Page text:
Regarding ‘Tolkien’: I don’t find a lot of D&D to be ‘tolkien-esque’ at all, really. In my experience most ‘fantasy’ rpgs using any D&D rules are just a version of ‘D&D fantasy’, and don’t ‘feel’ like anything of Tolkien or Anderson or the mythology I’d read. This was true-ish when I started in 79/80, and seems to have gotten moreso over the decades. The best matches with fiction were a couple of Arthurian style games, and a lot of Fafhrd and the Grey Mouser - and they were the games I enjoyed most. I grew up on a lot of tales based on mythology, and SF, plus thrillers and adventure stories. I didn’t read Tolkien until the mid 70s. I didn’t know Poul Anderson wrote fantasy until I encountered AD&D 1e in university, my first RPG experience - but Three Hearts and Three Lions, and Broken Sword, already matched up with all the other fantasy and historical fiction I’d read. I remember hearing about these books as I generated my first AD&D 1e character, but none of the games I got to play in those first years were really like that: at the time, it didn’t matter, because of the novelty of the thing. The better games were very Lankhmar, so I got instead to discover Fritz Leiber’s fantasy, which wasn’t a bad result.

I just think there is still a lot of gold in the fiction of the past, as there is in all that has come since, and that perhaps some of these games are worth considering in the light of the fiction that inspired them.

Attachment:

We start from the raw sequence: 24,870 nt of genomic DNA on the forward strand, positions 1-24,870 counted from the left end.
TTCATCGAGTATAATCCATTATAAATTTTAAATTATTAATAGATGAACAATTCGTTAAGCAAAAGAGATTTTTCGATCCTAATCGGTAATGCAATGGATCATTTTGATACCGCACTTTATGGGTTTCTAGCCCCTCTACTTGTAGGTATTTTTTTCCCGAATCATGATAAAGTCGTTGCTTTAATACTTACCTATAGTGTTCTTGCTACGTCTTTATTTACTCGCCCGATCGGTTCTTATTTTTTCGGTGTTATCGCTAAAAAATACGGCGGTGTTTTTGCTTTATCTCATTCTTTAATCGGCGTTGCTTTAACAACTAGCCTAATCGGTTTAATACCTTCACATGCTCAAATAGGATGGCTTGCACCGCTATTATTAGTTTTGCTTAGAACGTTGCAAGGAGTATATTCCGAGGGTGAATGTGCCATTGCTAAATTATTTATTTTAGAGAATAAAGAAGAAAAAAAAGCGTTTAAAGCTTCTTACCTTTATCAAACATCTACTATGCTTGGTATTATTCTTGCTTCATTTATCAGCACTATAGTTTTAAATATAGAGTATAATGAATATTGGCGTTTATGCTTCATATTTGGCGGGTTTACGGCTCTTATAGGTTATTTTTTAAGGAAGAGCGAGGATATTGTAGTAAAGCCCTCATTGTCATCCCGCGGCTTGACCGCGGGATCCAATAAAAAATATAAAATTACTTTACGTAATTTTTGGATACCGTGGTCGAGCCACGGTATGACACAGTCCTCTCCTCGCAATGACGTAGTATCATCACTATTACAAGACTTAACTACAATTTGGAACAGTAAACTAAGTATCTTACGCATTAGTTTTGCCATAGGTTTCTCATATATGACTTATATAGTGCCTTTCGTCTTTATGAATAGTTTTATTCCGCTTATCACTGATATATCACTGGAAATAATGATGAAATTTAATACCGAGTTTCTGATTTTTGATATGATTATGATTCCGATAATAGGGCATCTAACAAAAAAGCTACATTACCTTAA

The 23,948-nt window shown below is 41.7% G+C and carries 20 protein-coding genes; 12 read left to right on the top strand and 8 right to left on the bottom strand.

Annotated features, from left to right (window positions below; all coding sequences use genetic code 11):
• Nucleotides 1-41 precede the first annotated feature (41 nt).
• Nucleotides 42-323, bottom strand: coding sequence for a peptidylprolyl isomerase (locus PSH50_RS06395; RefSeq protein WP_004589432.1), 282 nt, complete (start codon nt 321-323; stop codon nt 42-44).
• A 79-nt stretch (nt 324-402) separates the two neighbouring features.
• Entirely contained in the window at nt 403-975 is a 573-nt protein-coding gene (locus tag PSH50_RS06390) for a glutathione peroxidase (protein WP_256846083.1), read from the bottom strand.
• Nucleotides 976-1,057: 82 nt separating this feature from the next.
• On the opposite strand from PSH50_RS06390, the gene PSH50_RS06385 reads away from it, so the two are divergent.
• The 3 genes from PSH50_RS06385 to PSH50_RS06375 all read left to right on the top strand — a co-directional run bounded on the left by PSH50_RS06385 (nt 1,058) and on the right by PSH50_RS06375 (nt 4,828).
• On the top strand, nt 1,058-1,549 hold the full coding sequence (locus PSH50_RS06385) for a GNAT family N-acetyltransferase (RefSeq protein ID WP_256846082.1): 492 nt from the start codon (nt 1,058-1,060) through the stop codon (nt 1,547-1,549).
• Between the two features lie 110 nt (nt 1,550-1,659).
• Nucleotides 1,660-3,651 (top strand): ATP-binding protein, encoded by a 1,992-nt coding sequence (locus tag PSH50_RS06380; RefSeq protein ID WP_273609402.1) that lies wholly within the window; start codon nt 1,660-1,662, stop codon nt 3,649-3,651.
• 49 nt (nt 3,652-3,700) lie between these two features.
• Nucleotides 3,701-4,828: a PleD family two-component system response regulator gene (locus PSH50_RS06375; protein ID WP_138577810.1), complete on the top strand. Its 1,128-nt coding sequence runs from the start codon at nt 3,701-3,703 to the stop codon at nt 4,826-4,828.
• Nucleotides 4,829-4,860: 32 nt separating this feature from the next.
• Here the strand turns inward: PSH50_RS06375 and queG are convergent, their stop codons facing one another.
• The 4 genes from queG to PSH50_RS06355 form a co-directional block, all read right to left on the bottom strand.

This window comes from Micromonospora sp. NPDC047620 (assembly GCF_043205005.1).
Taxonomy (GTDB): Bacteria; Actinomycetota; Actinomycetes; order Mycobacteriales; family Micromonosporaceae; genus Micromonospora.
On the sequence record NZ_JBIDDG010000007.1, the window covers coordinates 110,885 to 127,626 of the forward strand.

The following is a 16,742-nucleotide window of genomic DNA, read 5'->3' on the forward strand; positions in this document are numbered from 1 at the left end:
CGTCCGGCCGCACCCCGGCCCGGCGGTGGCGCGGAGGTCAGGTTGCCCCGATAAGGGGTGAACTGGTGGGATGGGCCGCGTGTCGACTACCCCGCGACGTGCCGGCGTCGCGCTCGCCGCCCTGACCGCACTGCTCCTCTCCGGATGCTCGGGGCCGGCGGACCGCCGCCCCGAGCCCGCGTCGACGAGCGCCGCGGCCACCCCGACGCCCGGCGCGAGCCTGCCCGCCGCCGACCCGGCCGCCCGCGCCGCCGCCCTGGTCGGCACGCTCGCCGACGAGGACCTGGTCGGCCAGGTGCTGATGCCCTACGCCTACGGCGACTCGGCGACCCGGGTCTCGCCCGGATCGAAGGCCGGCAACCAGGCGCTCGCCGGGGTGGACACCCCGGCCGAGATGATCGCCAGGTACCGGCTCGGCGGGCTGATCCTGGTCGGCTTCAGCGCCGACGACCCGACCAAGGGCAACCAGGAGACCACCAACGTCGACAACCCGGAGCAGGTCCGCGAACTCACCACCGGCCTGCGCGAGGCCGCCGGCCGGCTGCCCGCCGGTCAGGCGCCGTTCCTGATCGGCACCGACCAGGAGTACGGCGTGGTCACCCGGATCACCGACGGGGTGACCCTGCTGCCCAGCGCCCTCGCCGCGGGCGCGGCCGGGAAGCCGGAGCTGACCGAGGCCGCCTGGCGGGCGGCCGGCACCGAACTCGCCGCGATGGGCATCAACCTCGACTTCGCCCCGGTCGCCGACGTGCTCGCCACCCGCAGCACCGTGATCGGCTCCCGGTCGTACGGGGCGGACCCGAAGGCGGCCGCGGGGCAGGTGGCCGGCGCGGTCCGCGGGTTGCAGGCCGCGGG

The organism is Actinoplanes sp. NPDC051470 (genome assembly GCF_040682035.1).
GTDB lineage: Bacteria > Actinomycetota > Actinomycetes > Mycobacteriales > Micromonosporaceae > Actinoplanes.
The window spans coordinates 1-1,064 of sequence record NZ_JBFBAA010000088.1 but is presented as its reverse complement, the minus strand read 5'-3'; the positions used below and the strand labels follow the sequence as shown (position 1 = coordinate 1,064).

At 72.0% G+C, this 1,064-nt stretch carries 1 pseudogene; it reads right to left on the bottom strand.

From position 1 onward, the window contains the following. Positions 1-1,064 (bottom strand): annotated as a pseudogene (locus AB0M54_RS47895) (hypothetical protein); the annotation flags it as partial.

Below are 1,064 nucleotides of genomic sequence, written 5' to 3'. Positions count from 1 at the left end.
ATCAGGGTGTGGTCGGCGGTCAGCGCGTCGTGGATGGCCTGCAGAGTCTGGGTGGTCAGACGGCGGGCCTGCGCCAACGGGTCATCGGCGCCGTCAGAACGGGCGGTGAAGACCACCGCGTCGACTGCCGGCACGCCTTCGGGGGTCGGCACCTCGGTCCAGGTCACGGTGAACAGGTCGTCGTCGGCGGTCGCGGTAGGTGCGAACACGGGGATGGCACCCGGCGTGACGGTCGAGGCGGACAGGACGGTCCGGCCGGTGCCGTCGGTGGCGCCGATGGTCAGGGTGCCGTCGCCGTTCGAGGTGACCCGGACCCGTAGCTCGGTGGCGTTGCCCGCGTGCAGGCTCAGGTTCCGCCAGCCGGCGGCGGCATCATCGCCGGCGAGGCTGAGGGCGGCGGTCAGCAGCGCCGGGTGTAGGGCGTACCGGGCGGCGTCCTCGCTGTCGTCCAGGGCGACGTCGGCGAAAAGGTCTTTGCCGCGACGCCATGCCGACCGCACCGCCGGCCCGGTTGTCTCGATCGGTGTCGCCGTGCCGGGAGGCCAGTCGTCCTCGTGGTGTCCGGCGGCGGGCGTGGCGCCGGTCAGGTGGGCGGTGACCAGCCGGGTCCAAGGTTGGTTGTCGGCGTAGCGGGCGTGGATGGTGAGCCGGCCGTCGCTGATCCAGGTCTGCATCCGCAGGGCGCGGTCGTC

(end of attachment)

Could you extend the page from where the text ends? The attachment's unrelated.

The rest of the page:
I read Stranger in a Strange land in about 71 or so, just before I got to High School. I’d already read Starship Troopers, and Catseye, Lord of Thunder and the Beast Master.

Alistair said...

PS: I obviously also need to re-watch “Wizards”. Found it is available online, and have only watched the first 10 mins (it is late here and I have to retire for the evening) — but I’d forgotten how good it was. Thankyou for the reminder.

JB said...

Bakshi's Wizards is, of course, excellent on a number of different levels. However, one of the reasons the fairy creatures work (for me) in THAT setting is the pretty much total absence of humans. You've got the fairy folk on one side, and the "mutants" on the other (looking a lot like orcs) and no humans to be seen.

D&D's "human-centric" vision has these other races as boon companions and diminished cultures in a human world; that's the bit that is too reminiscent of Tolkien. Not that I dislike Tolkien...I'm a fan! I just don't want to play D&D in his fantasy world.

When it comes to fairy tale creatures in D&D, I prefer their portrayal in works like Beagle's "Last Unicorn" or Lloyd Alexander's Prydain books, or even the film "Flight of Dragons" (based on "The Dragon and the George"). For better or worse, that stuff is my kind of "fantasy" (in the fairy tale sense) and none of it is post-apocalyptic.

Apologies...I'm not really trying to be contrarian with this comment; I'm trying to work out my own thoughts on why I find P.A. D&D so frustrating. "Thinking out loud" a bit.